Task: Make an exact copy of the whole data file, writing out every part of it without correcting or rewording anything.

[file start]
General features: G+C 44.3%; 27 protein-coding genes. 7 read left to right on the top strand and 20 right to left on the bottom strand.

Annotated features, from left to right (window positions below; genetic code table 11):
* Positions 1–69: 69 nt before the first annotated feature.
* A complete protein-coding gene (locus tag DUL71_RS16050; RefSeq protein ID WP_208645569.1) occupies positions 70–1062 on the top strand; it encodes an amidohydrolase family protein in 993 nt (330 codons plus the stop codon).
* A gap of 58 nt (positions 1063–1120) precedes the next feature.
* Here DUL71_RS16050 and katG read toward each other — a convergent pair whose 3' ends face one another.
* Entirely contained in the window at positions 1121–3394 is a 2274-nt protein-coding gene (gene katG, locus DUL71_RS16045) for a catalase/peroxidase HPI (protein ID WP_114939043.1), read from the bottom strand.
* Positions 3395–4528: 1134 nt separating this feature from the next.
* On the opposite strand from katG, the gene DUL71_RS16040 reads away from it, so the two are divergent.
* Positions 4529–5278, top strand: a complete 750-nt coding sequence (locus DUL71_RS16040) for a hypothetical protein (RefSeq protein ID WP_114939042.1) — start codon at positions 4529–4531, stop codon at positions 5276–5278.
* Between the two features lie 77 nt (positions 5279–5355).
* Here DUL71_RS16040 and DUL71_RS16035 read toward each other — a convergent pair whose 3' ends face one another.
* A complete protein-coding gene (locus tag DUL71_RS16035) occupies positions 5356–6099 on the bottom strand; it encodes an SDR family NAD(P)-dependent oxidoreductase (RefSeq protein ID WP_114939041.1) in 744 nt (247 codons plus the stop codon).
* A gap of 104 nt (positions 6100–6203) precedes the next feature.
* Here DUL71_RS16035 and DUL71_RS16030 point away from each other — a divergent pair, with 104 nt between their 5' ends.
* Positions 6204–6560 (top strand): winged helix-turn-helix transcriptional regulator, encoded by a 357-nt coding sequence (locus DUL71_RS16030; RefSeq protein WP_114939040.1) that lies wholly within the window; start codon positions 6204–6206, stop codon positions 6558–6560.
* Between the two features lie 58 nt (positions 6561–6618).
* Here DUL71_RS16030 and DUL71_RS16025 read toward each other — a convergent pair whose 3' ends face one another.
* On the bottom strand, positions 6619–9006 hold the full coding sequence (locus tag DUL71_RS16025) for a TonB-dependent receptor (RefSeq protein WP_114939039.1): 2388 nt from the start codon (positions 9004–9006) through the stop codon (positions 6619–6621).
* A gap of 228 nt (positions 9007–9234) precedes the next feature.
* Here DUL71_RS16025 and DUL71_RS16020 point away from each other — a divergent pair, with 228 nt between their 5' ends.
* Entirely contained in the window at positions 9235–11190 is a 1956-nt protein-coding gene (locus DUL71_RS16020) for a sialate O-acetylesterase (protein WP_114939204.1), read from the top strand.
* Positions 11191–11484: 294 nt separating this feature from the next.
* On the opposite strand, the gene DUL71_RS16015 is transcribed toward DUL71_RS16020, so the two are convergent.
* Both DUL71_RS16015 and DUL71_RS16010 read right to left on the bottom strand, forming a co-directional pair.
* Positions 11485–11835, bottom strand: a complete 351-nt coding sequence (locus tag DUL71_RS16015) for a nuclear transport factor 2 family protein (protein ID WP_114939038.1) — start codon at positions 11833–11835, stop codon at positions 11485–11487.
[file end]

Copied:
General features: G+C 44.3%; 27 protein-coding genes. 7 read left to right on the top strand and 20 right to left on the bottom strand.

Annotated features, from left to right (window positions below; genetic code table 11):
* Positions 1–69: 69 nt before the first annotated feature.
* A complete protein-coding gene (locus tag DUL71_RS16050; RefSeq protein ID WP_208645569.1) occupies positions 70–1062 on the top strand; it encodes an amidohydrolase family protein in 993 nt (330 codons plus the stop codon).
* A gap of 58 nt (positions 1063–1120) precedes the next feature.
* Here DUL71_RS16050 and katG read toward each other — a convergent pair whose 3' ends face one another.
* Entirely contained in the window at positions 1121–3394 is a 2274-nt protein-coding gene (gene katG, locus DUL71_RS16045) for a catalase/peroxidase HPI (protein ID WP_114939043.1), read from the bottom strand.
* Positions 3395–4528: 1134 nt separating this feature from the next.
* On the opposite strand from katG, the gene DUL71_RS16040 reads away from it, so the two are divergent.
* Positions 4529–5278, top strand: a complete 750-nt coding sequence (locus DUL71_RS16040) for a hypothetical protein (RefSeq protein ID WP_114939042.1) — start codon at positions 4529–4531, stop codon at positions 5276–5278.
* Between the two features lie 77 nt (positions 5279–5355).
* Here DUL71_RS16040 and DUL71_RS16035 read toward each other — a convergent pair whose 3' ends face one another.
* A complete protein-coding gene (locus tag DUL71_RS16035) occupies positions 5356–6099 on the bottom strand; it encodes an SDR family NAD(P)-dependent oxidoreductase (RefSeq protein ID WP_114939041.1) in 744 nt (247 codons plus the stop codon).
* A gap of 104 nt (positions 6100–6203) precedes the next feature.
* Here DUL71_RS16035 and DUL71_RS16030 point away from each other — a divergent pair, with 104 nt between their 5' ends.
* Positions 6204–6560 (top strand): winged helix-turn-helix transcriptional regulator, encoded by a 357-nt coding sequence (locus DUL71_RS16030; RefSeq protein WP_114939040.1) that lies wholly within the window; start codon positions 6204–6206, stop codon positions 6558–6560.
* Between the two features lie 58 nt (positions 6561–6618).
* Here DUL71_RS16030 and DUL71_RS16025 read toward each other — a convergent pair whose 3' ends face one another.
* On the bottom strand, positions 6619–9006 hold the full coding sequence (locus tag DUL71_RS16025) for a TonB-dependent receptor (RefSeq protein WP_114939039.1): 2388 nt from the start codon (positions 9004–9006) through the stop codon (positions 6619–6621).
* A gap of 228 nt (positions 9007–9234) precedes the next feature.
* Here DUL71_RS16025 and DUL71_RS16020 point away from each other — a divergent pair, with 228 nt between their 5' ends.
* Entirely contained in the window at positions 9235–11190 is a 1956-nt protein-coding gene (locus DUL71_RS16020) for a sialate O-acetylesterase (protein WP_114939204.1), read from the top strand.
* Positions 11191–11484: 294 nt separating this feature from the next.
* On the opposite strand, the gene DUL71_RS16015 is transcribed toward DUL71_RS16020, so the two are convergent.
* Both DUL71_RS16015 and DUL71_RS16010 read right to left on the bottom strand, forming a co-directional pair.
* Positions 11485–11835, bottom strand: a complete 351-nt coding sequence (locus tag DUL71_RS16015) for a nuclear transport factor 2 family protein (protein ID WP_114939038.1) — start codon at positions 11833–11835, stop codon at positions 11485–11487.